Opposition leader launches censure debate in parliament
Opposition leader Sompong Amornvivat opened up with rapid-fire salvos against the administration of Prime Minister Prayut Chan-o-cha, accusing it of complete incompetence, failure in national administration, corruption, nepotism and widespread misuse of power.
Kicking off the censure debate this afternoon, he accused the Prime Minister of failing to build public confidence in democratic rule, assuming the premiership without majority endorsement, undermining the confidence of the international community and distorting the principles of justice by using judicial processes to intimidate his political opponents.
On the economic front, Sompong accused the Government of complete failure, starting with the destruction of the grass root economy, by abruptly scrapping all farm subsidies in 2014-15, following up with benefitting big business through the introduction of the state welfare card scheme, the EEC project and numerous major infra-structure projects, as well as the introduction of more populist schemes, such as the Chim-Shop-Chai (Eat, Shop-Spend) scheme, before and since the March 2019 general election, to curry favour among the poor. On corruption, he said that Thailand’s ranking in Transparency International’s Corruption Perception Index of had fallen from 96th to 99th place.
The opposition leader also accused the Prime Minister of mental instability and immaturity, manifested in his emotional outbursts against members of the media, adding that, because of all the Prime Minister’s shortcomings and failings, he cannot trust the administration of Prime Minister Prayut to run the country properly.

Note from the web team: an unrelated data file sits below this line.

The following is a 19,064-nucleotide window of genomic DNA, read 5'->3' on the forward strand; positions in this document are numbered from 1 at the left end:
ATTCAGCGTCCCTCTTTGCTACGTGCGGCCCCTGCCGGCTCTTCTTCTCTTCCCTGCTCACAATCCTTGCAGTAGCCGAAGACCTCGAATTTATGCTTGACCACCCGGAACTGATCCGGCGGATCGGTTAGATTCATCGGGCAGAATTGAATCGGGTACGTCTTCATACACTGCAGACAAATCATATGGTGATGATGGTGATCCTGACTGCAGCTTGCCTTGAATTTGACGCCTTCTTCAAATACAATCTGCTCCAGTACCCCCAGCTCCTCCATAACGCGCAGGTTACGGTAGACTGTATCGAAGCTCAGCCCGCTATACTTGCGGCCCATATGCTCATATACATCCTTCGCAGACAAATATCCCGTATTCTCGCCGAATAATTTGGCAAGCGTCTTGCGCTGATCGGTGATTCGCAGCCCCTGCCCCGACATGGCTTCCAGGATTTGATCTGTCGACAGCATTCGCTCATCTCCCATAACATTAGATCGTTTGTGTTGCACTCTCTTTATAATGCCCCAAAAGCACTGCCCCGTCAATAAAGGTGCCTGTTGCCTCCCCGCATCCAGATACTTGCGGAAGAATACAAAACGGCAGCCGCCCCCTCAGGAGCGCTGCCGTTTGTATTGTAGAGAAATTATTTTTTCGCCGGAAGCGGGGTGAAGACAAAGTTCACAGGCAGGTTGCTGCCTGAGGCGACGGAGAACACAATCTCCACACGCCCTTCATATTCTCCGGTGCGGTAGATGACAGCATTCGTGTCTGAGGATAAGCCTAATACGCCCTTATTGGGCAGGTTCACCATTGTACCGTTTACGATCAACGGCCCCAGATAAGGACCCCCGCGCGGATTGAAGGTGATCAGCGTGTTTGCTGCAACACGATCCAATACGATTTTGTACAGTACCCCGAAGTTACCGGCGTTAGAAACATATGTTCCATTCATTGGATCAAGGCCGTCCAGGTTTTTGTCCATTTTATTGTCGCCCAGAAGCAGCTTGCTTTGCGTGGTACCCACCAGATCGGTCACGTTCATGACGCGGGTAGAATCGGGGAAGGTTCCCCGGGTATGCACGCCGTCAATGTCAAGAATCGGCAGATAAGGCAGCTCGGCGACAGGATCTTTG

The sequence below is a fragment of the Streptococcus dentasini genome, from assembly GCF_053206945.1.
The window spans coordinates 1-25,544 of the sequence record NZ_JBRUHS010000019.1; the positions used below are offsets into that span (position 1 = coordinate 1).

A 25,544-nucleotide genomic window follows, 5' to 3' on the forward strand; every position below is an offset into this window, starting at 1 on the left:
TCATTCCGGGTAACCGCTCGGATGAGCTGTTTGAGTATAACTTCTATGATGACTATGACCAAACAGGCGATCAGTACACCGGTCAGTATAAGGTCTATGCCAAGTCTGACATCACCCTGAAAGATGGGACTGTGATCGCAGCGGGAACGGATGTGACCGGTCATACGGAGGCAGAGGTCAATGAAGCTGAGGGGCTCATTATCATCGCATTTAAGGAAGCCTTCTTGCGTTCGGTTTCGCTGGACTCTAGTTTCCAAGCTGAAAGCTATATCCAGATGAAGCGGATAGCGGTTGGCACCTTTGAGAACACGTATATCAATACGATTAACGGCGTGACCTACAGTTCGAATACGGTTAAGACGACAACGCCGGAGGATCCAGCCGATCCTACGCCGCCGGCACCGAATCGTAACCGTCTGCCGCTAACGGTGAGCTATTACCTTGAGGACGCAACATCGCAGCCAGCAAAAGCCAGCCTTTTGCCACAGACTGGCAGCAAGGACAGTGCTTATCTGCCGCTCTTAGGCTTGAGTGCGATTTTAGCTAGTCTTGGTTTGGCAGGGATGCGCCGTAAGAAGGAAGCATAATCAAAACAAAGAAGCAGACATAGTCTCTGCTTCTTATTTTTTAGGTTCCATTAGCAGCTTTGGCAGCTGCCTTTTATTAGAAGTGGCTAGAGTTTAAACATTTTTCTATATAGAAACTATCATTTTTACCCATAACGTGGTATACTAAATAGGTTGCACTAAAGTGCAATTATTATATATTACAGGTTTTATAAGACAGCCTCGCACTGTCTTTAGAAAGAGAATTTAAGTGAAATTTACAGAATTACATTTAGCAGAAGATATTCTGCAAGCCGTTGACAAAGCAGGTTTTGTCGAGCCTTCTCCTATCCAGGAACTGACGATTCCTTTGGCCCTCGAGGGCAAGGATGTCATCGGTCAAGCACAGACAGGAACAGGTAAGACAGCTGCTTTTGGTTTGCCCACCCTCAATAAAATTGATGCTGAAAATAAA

Responding to the attacks, Prime Minister Prayut said that he was elected to the premiership with more than 250 House votes, not including the votes of senators.
He dismissed the accusation that he does not adhere to democratic principles and defended military intervention to end political violence and restore peace and order, leading up to the drafting of a new Constitution and a general election.
Before the coup in 2014, the Prime Minister claimed that Thailand had almost become a failed state and he asked the opposition to examine the prior administration’s misconduct, ranging from the midnight passage of a general amnesty bill to the widespread corruption in the infamous rice pledging scheme.
He said that his government has never arbitrarily jailed or breached the rights of other people.
Regarding the Section 44 special executive power, under the interim Constitution, he said it was used to solve some chronic problems, such as human trafficking and illegal fishing, but the law has now been abrogated.
On populist schemes, he said that they are meant to help those who earn less than 100,000 baht a year, adding “I end my speech here and I am in a good mood. I am a gentleman and a former soldier. I have to keep my word. I don’t want to mess with other people. I just want to explain what is useful and ask that the Opposition listen to my responses so they can be used to solve the problem.”